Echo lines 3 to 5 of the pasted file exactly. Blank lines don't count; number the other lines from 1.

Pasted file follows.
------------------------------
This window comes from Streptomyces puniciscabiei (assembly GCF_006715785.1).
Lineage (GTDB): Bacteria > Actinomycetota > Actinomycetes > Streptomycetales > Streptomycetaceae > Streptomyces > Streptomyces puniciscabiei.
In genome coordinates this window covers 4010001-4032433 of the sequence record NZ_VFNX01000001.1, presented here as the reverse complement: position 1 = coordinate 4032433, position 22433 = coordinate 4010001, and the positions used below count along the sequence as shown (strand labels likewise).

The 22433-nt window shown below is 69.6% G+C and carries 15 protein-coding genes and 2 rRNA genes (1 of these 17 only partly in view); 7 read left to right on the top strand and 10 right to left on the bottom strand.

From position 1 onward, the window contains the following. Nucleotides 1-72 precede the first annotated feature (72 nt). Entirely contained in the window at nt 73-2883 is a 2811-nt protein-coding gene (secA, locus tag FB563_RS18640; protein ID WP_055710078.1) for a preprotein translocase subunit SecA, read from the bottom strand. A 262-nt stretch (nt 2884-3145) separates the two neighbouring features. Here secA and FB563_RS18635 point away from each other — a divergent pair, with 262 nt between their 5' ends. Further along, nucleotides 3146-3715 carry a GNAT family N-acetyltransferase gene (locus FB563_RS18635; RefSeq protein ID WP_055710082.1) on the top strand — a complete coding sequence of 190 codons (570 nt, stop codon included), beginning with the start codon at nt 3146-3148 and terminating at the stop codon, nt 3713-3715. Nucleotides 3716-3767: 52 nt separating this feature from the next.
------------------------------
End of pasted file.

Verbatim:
In genome coordinates this window covers 4010001-4032433 of the sequence record NZ_VFNX01000001.1, presented here as the reverse complement: position 1 = coordinate 4032433, position 22433 = coordinate 4010001, and the positions used below count along the sequence as shown (strand labels likewise).

The 22433-nt window shown below is 69.6% G+C and carries 15 protein-coding genes and 2 rRNA genes (1 of these 17 only partly in view); 7 read left to right on the top strand and 10 right to left on the bottom strand.

From position 1 onward, the window contains the following. Nucleotides 1-72 precede the first annotated feature (72 nt). Entirely contained in the window at nt 73-2883 is a 2811-nt protein-coding gene (secA, locus tag FB563_RS18640; protein ID WP_055710078.1) for a preprotein translocase subunit SecA, read from the bottom strand. A 262-nt stretch (nt 2884-3145) separates the two neighbouring features. Here secA and FB563_RS18635 point away from each other — a divergent pair, with 262 nt between their 5' ends. Further along, nucleotides 3146-3715 carry a GNAT family N-acetyltransferase gene (locus FB563_RS18635; RefSeq protein ID WP_055710082.1) on the top strand — a complete coding sequence of 190 codons (570 nt, stop codon included), beginning with the start codon at nt 3146-3148 and terminating at the stop codon, nt 3713-3715. Nucleotides 3716-3767: 52 nt separating this feature from the next.